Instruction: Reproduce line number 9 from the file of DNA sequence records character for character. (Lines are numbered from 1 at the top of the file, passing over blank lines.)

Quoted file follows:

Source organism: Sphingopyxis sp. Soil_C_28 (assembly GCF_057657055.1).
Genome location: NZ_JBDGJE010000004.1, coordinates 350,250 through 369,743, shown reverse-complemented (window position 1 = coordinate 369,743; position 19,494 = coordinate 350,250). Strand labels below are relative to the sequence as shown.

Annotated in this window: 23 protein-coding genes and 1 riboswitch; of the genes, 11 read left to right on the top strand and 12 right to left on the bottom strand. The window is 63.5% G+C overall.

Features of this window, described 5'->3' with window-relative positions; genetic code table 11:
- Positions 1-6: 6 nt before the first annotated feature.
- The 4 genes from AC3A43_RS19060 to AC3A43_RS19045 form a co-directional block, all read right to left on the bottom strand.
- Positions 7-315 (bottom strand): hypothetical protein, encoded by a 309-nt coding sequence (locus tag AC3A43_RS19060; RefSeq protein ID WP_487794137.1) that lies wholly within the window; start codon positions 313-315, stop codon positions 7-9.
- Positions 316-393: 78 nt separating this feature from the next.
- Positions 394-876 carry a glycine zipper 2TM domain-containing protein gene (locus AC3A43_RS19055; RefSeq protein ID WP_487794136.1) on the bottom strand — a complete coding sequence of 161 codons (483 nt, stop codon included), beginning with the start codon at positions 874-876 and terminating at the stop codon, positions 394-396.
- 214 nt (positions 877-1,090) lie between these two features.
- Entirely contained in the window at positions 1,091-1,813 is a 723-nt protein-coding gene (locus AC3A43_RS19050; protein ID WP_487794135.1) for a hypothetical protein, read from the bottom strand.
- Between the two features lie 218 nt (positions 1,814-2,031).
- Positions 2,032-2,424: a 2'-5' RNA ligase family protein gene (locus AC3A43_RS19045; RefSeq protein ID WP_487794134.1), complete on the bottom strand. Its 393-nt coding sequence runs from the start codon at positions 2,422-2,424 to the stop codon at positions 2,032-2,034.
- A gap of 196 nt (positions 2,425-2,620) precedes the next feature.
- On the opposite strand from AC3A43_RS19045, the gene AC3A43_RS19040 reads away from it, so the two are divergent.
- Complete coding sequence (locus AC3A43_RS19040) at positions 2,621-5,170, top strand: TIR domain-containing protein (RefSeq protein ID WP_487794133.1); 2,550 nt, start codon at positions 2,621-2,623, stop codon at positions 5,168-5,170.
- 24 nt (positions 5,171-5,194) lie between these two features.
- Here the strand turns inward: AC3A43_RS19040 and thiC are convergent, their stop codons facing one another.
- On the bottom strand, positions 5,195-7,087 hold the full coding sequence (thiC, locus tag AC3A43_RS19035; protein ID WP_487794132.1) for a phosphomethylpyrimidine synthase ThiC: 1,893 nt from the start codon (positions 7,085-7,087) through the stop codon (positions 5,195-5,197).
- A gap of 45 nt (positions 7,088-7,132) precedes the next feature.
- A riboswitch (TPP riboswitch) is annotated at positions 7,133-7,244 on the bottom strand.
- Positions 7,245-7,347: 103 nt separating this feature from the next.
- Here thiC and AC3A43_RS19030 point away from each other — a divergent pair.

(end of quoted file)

- Positions 394-876 carry a glycine zipper 2TM domain-containing protein gene (locus AC3A43_RS19055; RefSeq protein ID WP_487794136.1) on the bottom strand — a complete coding sequence of 161 codons (483 nt, stop codon included), beginning with the start codon at positions 874-876 and terminating at the stop codon, positions 394-396.